- Choosing a Chart Type
- Understanding a Date-Based Axis Versus a Category-Based Axis
- Using a Chart to Communicate Effectively
- Adding an Automatic Trendline to a Chart
- Showing a Trend of Monthly Sales and Year-to-Date Sales
- Understanding the Shortcomings of Stacked Column Charts
- Shortcomings of Showing Many Trends on a Single Chart
- Using a Scatter Plot to Show a Trend
Adding an Automatic Trendline to a Chart
In the previous example, an analyst had created a forecast for the next two quarters. Sometimes, however, you might want to allow Excel to make a prediction based on past results. For just such situations, Excel offers a trendline feature. Excel can draw a straight line that fits the existing data points. You can either ask Excel to extrapolate the trendline into the future, or, if your data series contains blank points that represent the future, Excel can automatically add the trendline. I regularly use these charts to track my progress toward a goal or trendline.
The easiest way to add a trendline is to build a data series that includes all the days that the project is scheduled to run. In Figure 3.35, column A contains the days of the month. Column B contains 125 for each data point; Excel therefore draws a straight line across the chart, showing the goal at the end of the project. Column C shows the writing progress I should make each day. In this particular month, I am assuming that I would write an equal number of pages six days per week. Column D is labeled Actual; this is where I record the daily progress toward the goal.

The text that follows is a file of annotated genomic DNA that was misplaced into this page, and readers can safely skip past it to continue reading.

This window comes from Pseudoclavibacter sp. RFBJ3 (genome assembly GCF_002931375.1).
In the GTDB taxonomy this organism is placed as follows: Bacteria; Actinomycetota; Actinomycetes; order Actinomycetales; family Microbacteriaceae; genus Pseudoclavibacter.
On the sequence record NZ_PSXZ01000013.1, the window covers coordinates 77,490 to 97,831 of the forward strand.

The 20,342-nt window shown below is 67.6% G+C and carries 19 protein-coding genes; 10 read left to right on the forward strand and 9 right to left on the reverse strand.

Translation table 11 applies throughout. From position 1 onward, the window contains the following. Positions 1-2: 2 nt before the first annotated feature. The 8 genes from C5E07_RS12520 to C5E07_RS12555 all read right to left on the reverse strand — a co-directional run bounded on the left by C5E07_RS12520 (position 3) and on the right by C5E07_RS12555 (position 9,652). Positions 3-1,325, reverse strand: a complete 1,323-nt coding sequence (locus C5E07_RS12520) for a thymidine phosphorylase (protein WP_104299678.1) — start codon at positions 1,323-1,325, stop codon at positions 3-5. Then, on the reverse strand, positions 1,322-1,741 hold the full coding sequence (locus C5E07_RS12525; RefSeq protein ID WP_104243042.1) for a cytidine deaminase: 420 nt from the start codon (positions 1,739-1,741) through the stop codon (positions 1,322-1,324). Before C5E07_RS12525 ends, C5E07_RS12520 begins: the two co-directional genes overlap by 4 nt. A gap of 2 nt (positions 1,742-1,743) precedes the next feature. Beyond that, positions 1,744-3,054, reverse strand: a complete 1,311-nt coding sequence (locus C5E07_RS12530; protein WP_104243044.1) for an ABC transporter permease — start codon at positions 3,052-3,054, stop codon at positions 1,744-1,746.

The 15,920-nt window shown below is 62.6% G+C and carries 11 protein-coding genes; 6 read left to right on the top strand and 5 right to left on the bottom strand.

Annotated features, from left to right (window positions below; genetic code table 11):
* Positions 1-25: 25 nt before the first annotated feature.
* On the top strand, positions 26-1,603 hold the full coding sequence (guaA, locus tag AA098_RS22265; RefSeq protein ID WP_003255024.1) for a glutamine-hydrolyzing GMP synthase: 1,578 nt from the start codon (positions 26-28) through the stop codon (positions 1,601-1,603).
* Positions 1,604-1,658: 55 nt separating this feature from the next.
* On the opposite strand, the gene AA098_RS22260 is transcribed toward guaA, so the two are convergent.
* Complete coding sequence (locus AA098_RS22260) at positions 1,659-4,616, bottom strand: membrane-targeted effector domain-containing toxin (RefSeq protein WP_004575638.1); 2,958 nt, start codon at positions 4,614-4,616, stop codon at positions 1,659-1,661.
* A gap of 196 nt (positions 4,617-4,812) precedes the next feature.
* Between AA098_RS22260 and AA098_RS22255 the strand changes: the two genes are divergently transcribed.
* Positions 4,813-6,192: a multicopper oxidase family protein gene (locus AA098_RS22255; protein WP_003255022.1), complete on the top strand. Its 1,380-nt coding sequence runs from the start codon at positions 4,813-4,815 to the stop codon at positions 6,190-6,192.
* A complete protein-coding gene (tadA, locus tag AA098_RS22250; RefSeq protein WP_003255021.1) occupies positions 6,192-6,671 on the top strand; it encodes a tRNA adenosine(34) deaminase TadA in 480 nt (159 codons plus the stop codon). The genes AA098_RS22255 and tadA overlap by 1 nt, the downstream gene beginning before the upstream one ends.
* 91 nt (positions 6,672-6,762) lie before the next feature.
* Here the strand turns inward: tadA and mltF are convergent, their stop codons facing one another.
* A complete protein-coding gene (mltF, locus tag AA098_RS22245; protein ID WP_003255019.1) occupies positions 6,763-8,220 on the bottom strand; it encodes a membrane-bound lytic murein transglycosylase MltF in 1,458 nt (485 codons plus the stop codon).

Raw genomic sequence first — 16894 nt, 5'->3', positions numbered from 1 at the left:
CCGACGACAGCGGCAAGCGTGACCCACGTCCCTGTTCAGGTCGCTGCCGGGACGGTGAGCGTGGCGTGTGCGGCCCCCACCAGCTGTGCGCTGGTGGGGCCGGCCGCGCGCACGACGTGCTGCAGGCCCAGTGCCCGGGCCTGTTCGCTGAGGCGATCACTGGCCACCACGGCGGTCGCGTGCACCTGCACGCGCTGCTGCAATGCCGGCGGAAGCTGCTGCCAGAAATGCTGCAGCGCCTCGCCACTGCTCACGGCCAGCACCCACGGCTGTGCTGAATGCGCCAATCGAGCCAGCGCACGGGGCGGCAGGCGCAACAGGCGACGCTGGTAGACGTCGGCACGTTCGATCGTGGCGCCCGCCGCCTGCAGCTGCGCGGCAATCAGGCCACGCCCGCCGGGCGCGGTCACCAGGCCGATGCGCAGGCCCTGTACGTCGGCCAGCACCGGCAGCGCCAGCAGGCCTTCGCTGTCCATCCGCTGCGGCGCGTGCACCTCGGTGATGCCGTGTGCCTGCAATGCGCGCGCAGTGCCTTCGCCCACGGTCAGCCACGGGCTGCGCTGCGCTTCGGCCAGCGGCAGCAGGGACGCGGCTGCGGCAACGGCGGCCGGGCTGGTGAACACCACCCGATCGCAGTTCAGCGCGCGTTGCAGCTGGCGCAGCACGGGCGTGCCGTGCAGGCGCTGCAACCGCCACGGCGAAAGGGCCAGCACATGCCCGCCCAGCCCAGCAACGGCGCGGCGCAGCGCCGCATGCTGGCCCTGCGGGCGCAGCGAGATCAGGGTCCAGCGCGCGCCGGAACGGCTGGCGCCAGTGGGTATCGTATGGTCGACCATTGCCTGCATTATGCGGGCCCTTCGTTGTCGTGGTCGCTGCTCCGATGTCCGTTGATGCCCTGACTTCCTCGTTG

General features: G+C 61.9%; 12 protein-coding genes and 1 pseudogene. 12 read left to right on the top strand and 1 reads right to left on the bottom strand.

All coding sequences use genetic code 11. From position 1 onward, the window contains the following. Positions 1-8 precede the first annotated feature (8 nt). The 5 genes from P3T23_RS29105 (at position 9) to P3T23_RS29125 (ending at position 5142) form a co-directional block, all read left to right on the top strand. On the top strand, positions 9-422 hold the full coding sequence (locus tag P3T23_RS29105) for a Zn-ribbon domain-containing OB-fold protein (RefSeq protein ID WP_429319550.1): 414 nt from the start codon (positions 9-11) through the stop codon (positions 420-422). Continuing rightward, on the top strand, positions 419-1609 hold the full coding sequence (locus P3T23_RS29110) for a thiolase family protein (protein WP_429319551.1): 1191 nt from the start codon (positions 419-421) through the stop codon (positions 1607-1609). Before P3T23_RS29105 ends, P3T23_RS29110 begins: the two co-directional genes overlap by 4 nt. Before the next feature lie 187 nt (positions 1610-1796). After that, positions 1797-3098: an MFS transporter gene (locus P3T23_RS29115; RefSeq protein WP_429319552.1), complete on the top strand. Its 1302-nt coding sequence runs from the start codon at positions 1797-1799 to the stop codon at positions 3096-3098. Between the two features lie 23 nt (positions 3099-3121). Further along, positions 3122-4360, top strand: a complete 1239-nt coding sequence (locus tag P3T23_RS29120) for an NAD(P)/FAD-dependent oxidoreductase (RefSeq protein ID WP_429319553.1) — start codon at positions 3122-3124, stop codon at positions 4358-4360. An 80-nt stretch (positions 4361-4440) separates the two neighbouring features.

Figure 3.35 In the top chart, the actual line is running behind the trendline, but it seems close.
The chart is created as a line chart. Gridlines are removed. The legend is removed. The trendline is formatted as a lighter gray. The actual line is formatted as a thick line. The top chart in Figure 3.35 shows the chart before the trendline is complete. You can see that the thick line is not quite above the progress line.
To add a trendline, you follow these steps:
- Right-click the series line for the Actual column. Choose Add Trendline.
- The Format Trendline dialog offers to add exponential, linear, logarithmic, polynomial, power, or moving average trendlines. Choose a linear trendline.
- In the Trendline Name section, either leave the name as Linear (Actual) or enter a custom name, such as Forecast.
- For the settings where you can forecast forward or backward a certain number of periods, because this chart already has data points for the entire month, leave both of those settings at 0. There are also settings where Excel shows the regression equation on the chart. Add this if you desire.
- Right-click the trendline to select it. On the Format ribbon, choose Shape Outline, Dashes and then select the fourth dash option. Also choose Shape Outline, Weight, ¾ point.
The trendline is shown in the bottom of Figure 3.35. In this particular case, the trendline extrapolates that if I continue writing at the normal pace, I will miss the deadline by 15 pages or so.